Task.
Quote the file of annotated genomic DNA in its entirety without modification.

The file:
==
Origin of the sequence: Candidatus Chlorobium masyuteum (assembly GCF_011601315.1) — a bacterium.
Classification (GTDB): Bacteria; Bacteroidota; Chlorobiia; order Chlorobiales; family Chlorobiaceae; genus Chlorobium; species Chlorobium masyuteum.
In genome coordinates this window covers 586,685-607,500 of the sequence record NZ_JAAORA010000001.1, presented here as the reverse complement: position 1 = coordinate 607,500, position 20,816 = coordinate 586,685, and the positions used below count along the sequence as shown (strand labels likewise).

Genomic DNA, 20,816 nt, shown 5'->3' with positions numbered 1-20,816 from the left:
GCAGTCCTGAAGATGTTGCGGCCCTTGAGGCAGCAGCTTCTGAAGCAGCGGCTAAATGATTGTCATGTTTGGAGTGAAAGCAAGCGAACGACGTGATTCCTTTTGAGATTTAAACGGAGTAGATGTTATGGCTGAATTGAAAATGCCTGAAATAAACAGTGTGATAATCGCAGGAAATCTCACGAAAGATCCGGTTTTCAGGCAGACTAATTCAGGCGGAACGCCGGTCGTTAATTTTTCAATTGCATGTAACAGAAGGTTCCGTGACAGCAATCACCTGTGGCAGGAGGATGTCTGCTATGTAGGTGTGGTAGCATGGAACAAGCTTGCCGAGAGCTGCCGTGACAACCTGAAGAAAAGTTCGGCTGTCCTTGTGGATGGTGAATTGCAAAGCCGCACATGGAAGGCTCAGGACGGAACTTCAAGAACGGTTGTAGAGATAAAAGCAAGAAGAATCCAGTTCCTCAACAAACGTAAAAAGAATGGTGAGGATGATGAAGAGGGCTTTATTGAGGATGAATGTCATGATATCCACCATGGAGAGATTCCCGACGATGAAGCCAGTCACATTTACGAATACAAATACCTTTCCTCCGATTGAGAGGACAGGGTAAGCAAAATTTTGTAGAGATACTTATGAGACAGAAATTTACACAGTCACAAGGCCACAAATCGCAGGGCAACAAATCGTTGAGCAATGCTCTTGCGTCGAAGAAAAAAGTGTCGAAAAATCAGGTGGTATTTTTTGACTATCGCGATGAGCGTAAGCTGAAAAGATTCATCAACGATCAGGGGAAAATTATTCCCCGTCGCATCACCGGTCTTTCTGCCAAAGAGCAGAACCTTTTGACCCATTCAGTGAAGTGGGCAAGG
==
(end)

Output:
Origin of the sequence: Candidatus Chlorobium masyuteum (assembly GCF_011601315.1) — a bacterium.
Classification (GTDB): Bacteria; Bacteroidota; Chlorobiia; order Chlorobiales; family Chlorobiaceae; genus Chlorobium; species Chlorobium masyuteum.
In genome coordinates this window covers 586,685-607,500 of the sequence record NZ_JAAORA010000001.1, presented here as the reverse complement: position 1 = coordinate 607,500, position 20,816 = coordinate 586,685, and the positions used below count along the sequence as shown (strand labels likewise).

Genomic DNA, 20,816 nt, shown 5'->3' with positions numbered 1-20,816 from the left:
GCAGTCCTGAAGATGTTGCGGCCCTTGAGGCAGCAGCTTCTGAAGCAGCGGCTAAATGATTGTCATGTTTGGAGTGAAAGCAAGCGAACGACGTGATTCCTTTTGAGATTTAAACGGAGTAGATGTTATGGCTGAATTGAAAATGCCTGAAATAAACAGTGTGATAATCGCAGGAAATCTCACGAAAGATCCGGTTTTCAGGCAGACTAATTCAGGCGGAACGCCGGTCGTTAATTTTTCAATTGCATGTAACAGAAGGTTCCGTGACAGCAATCACCTGTGGCAGGAGGATGTCTGCTATGTAGGTGTGGTAGCATGGAACAAGCTTGCCGAGAGCTGCCGTGACAACCTGAAGAAAAGTTCGGCTGTCCTTGTGGATGGTGAATTGCAAAGCCGCACATGGAAGGCTCAGGACGGAACTTCAAGAACGGTTGTAGAGATAAAAGCAAGAAGAATCCAGTTCCTCAACAAACGTAAAAAGAATGGTGAGGATGATGAAGAGGGCTTTATTGAGGATGAATGTCATGATATCCACCATGGAGAGATTCCCGACGATGAAGCCAGTCACATTTACGAATACAAATACCTTTCCTCCGATTGAGAGGACAGGGTAAGCAAAATTTTGTAGAGATACTTATGAGACAGAAATTTACACAGTCACAAGGCCACAAATCGCAGGGCAACAAATCGTTGAGCAATGCTCTTGCGTCGAAGAAAAAAGTGTCGAAAAATCAGGTGGTATTTTTTGACTATCGCGATGAGCGTAAGCTGAAAAGATTCATCAACGATCAGGGGAAAATTATTCCCCGTCGCATCACCGGTCTTTCTGCCAAAGAGCAGAACCTTTTGACCCATTCAGTGAAGTGGGCAAGG